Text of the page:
Internationally, a series of increasingly stringent laws was created, absolutely limiting the use of asbestos, creating safety standards for industries that use this substance, and even defining stringent criteria for the abatement of asbestos in the construction industry.

U.S. regulation has always lagged (no pun intended) behind the rest of the developed world with regard to asbestos, and the product has been used more freely here than elsewhere.

Nonetheless, there has been increasing stringency and much greater awareness in the general community of the hazards posed by the product, and we seemed to be heading in the right direction — albeit perhaps too slowly.

It is quite clear that Joe Public came to understand these issues, based on the dramatic reduction of consumption and use of asbestos internationally. However, of importance, asbestos has never been completely banned in the United States despite the availability of many alternative products, unlike the situation in many other developed nations.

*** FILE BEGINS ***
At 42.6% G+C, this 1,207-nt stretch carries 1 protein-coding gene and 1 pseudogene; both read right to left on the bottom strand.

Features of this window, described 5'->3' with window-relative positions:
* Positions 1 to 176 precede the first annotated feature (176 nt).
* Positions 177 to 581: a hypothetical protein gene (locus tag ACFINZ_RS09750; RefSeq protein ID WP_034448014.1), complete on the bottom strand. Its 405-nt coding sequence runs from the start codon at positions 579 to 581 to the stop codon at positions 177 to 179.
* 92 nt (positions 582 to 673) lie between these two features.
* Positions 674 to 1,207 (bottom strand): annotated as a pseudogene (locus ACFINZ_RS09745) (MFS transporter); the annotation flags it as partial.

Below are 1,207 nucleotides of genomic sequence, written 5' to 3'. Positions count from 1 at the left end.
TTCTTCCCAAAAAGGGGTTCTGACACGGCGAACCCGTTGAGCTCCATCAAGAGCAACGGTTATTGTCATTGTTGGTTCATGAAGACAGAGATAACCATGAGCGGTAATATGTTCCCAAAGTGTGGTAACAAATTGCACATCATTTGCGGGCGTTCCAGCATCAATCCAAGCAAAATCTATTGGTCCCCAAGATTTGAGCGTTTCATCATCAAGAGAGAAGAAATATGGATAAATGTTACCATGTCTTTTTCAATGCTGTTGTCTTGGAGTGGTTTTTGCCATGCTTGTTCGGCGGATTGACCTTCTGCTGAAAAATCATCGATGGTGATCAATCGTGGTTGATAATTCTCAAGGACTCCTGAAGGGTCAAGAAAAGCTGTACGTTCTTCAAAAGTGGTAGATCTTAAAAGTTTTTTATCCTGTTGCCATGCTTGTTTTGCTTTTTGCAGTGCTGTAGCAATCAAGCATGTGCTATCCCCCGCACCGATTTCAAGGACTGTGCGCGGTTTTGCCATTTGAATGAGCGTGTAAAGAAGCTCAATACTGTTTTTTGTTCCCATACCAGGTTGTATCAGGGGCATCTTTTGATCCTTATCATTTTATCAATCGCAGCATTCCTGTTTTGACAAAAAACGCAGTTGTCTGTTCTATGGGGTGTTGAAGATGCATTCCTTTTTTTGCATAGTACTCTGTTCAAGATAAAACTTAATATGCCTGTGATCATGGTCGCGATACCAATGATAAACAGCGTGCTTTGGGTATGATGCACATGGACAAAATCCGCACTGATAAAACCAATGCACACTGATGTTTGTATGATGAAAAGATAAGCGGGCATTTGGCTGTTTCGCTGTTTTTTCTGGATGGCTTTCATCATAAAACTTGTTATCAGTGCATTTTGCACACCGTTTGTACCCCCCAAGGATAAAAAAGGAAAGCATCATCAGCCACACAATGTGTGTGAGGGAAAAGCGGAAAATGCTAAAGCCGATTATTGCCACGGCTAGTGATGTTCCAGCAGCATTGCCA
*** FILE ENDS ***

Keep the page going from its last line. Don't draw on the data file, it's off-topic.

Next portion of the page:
This reflects a nice example of the phrase “the law is an ass,” wherein one of the U.S. federal courts overturned legislation limiting asbestos use because of purportedly insufficient evidence. Although bipartisan legislation has required the EPA to initiate a detailed study, this has been amazingly stalled for the past 3-plus years. Never forget that the government is here to help you.

‘The wrong direction’

Now, enter a new conservative government that has opined that industry will be protected at the expense of the general populace, and things have again started to change ... in the wrong direction.

A series of industry stooges has infiltrated the senior levels of the Environmental Protection Agency — a new addition to my list of favorite oxymorons — and they have started to deconstruct a whole series of rules and regulations previously created to protect us from a range of hazards.

Although they have come to recognize that global warming doesn’t exist (irrespective of draconian climate changes, hurricanes, melting of the ice pack and glaciers, etc), that deforestation and extensive pillaging of the natural environment are innately of benefit to the world, and that more cigarettes, coal use, etc, will somehow benefit conservative government and life in general, a new life-terminating challenge has recently been added to the list: reduced regulation of asbestos.